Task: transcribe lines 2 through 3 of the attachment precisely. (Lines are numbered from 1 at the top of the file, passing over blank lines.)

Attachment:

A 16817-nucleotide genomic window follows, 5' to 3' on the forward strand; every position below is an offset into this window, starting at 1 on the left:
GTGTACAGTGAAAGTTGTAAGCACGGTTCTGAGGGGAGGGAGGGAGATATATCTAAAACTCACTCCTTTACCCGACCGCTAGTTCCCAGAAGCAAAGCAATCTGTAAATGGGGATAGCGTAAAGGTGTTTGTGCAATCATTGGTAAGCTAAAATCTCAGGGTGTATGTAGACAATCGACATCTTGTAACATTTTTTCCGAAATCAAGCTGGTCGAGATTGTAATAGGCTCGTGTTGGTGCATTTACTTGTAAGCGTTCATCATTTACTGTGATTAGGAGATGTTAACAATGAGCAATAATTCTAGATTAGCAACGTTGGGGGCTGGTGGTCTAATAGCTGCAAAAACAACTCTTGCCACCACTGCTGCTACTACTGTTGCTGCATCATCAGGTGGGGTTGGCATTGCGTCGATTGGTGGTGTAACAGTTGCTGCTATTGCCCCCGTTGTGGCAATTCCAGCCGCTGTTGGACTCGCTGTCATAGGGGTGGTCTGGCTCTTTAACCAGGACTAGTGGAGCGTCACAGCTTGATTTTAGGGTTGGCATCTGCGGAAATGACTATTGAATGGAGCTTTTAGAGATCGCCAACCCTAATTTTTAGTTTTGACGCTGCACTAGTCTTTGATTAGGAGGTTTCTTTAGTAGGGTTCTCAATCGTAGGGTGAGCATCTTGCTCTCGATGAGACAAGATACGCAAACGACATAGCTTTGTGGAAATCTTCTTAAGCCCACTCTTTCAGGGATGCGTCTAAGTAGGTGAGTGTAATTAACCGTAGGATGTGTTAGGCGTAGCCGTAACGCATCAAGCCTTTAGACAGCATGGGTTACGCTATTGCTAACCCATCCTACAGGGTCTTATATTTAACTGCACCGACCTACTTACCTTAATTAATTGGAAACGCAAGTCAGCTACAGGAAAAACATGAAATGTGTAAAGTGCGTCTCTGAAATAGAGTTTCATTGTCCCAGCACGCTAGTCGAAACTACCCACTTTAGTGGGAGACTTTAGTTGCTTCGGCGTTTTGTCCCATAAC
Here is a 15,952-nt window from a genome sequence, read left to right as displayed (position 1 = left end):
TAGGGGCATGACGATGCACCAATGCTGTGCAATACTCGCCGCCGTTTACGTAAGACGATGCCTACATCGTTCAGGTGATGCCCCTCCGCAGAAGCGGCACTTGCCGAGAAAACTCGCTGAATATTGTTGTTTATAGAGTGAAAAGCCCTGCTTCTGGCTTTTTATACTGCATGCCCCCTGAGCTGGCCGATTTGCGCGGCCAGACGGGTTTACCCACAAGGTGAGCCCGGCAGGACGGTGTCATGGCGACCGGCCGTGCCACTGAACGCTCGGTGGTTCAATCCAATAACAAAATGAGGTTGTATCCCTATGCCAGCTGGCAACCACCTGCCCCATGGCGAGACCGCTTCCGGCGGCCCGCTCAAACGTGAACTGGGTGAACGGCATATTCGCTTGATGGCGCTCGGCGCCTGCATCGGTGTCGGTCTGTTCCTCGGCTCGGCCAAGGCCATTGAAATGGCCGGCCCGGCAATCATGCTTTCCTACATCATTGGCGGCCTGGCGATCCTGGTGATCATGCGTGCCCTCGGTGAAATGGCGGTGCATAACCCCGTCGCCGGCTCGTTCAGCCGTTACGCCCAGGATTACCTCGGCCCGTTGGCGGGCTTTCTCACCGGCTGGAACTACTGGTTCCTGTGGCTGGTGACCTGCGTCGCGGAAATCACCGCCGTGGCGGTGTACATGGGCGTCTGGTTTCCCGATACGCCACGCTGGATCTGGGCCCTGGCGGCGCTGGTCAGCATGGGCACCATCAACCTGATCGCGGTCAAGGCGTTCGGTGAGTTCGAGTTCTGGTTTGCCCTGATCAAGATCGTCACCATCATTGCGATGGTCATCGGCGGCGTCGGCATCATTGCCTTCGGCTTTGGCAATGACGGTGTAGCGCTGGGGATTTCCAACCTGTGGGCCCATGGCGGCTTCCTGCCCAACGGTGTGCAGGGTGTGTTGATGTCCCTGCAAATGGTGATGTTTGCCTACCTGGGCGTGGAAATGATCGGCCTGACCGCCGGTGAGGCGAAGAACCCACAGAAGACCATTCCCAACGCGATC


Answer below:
GTGTACAGTGAAAGTTGTAAGCACGGTTCTGAGGGGAGGGAGGGAGATATATCTAAAACTCACTCCTTTACCCGACCGCTAGTTCCCAGAAGCAAAGCAATCTGTAAATGGGGATAGCGTAAAGGTGTTTGTGCAATCATTGGTAAGCTAAAATCTCAGGGTGTATGTAGACAATCGACATCTTGTAACATTTTTTCCGAAATCAAGCTGGTCGAGATTGTAATAGGCTCGTGTTGGTGCATTTACTTGTAAGCGTTCATCATTTACTGTGATTAGGAGATGTTAACAATGAGCAATAATTCTAGATTAGCAACGTTGGGGGCTGGTGGTCTAATAGCTGCAAAAACAACTCTTGCCACCACTGCTGCTACTACTGTTGCTGCATCATCAGGTGGGGTTGGCATTGCGTCGATTGGTGGTGTAACAGTTGCTGCTATTGCCCCCGTTGTGGCAATTCCAGCCGCTGTTGGACTCGCTGTCATAGGGGTGGTCTGGCTCTTTAACCAGGACTAGTGGAGCGTCACAGCTTGATTTTAGGGTTGGCATCTGCGGAAATGACTATTGAATGGAGCTTTTAGAGATCGCCAACCCTAATTTTTAGTTTTGACGCTGCACTAGTCTTTGATTAGGAGGTTTCTTTAGTAGGGTTCTCAATCGTAGGGTGAGCATCTTGCTCTCGATGAGACAAGATACGCAAACGACATAGCTTTGTGGAAATCTTCTTAAGCCCACTCTTTCAGGGATGCGTCTAAGTAGGTGAGTGTAATTAACCGTAGGATGTGTTAGGCGTAGCCGTAACGCATCAAGCCTTTAGACAGCATGGGTTACGCTATTGCTAACCCATCCTACAGGGTCTTATATTTAACTGCACCGACCTACTTACCTTAATTAATTGGAAACGCAAGTCAGCTACAGGAAAAACATGAAATGTGTAAAGTGCGTCTCTGAAATAGAGTTTCATTGTCCCAGCACGCTAGTCGAAACTACCCACTTTAGTGGGAGACTTTAGTTGCTTCGGCGTTTTGTCCCATAAC
Here is a 15,952-nt window from a genome sequence, read left to right as displayed (position 1 = left end):